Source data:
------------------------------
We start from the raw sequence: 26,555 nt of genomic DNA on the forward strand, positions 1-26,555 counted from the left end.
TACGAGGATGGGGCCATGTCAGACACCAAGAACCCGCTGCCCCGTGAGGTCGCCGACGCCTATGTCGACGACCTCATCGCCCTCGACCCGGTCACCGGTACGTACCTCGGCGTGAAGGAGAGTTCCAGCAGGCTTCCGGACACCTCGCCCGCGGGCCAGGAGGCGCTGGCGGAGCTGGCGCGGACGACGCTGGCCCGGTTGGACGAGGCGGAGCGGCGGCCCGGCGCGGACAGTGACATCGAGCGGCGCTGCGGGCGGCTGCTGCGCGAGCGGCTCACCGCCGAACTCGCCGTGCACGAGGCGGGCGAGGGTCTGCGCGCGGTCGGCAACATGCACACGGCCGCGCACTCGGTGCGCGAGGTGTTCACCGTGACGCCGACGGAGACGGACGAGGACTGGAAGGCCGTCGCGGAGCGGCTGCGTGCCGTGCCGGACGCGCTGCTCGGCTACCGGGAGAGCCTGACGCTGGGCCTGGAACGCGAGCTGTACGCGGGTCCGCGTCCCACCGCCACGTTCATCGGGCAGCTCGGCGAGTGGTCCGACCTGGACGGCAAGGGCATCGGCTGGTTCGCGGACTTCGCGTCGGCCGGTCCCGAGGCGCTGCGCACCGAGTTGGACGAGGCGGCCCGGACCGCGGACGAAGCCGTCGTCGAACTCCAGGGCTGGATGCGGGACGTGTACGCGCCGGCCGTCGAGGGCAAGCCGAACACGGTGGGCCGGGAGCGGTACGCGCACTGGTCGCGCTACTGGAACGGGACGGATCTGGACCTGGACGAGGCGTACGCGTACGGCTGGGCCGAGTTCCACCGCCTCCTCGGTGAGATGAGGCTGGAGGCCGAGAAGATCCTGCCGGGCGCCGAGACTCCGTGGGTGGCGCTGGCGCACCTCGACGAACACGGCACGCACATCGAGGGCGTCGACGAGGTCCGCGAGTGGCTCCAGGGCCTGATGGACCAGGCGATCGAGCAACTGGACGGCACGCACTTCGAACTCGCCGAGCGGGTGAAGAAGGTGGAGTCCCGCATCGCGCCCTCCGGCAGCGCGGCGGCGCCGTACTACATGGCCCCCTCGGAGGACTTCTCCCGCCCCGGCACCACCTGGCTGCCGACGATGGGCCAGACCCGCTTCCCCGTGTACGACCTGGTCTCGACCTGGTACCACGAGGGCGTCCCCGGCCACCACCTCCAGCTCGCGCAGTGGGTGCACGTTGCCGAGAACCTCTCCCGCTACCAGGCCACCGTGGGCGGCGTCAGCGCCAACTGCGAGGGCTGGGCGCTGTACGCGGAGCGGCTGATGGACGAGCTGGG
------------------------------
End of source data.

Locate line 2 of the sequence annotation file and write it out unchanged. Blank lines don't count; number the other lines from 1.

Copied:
TACGAGGATGGGGCCATGTCAGACACCAAGAACCCGCTGCCCCGTGAGGTCGCCGACGCCTATGTCGACGACCTCATCGCCCTCGACCCGGTCACCGGTACGTACCTCGGCGTGAAGGAGAGTTCCAGCAGGCTTCCGGACACCTCGCCCGCGGGCCAGGAGGCGCTGGCGGAGCTGGCGCGGACGACGCTGGCCCGGTTGGACGAGGCGGAGCGGCGGCCCGGCGCGGACAGTGACATCGAGCGGCGCTGCGGGCGGCTGCTGCGCGAGCGGCTCACCGCCGAACTCGCCGTGCACGAGGCGGGCGAGGGTCTGCGCGCGGTCGGCAACATGCACACGGCCGCGCACTCGGTGCGCGAGGTGTTCACCGTGACGCCGACGGAGACGGACGAGGACTGGAAGGCCGTCGCGGAGCGGCTGCGTGCCGTGCCGGACGCGCTGCTCGGCTACCGGGAGAGCCTGACGCTGGGCCTGGAACGCGAGCTGTACGCGGGTCCGCGTCCCACCGCCACGTTCATCGGGCAGCTCGGCGAGTGGTCCGACCTGGACGGCAAGGGCATCGGCTGGTTCGCGGACTTCGCGTCGGCCGGTCCCGAGGCGCTGCGCACCGAGTTGGACGAGGCGGCCCGGACCGCGGACGAAGCCGTCGTCGAACTCCAGGGCTGGATGCGGGACGTGTACGCGCCGGCCGTCGAGGGCAAGCCGAACACGGTGGGCCGGGAGCGGTACGCGCACTGGTCGCGCTACTGGAACGGGACGGATCTGGACCTGGACGAGGCGTACGCGTACGGCTGGGCCGAGTTCCACCGCCTCCTCGGTGAGATGAGGCTGGAGGCCGAGAAGATCCTGCCGGGCGCCGAGACTCCGTGGGTGGCGCTGGCGCACCTCGACGAACACGGCACGCACATCGAGGGCGTCGACGAGGTCCGCGAGTGGCTCCAGGGCCTGATGGACCAGGCGATCGAGCAACTGGACGGCACGCACTTCGAACTCGCCGAGCGGGTGAAGAAGGTGGAGTCCCGCATCGCGCCCTCCGGCAGCGCGGCGGCGCCGTACTACATGGCCCCCTCGGAGGACTTCTCCCGCCCCGGCACCACCTGGCTGCCGACGATGGGCCAGACCCGCTTCCCCGTGTACGACCTGGTCTCGACCTGGTACCACGAGGGCGTCCCCGGCCACCACCTCCAGCTCGCGCAGTGGGTGCACGTTGCCGAGAACCTCTCCCGCTACCAGGCCACCGTGGGCGGCGTCAGCGCCAACTGCGAGGGCTGGGCGCTGTACGCGGAGCGGCTGATGGACGAGCTGGG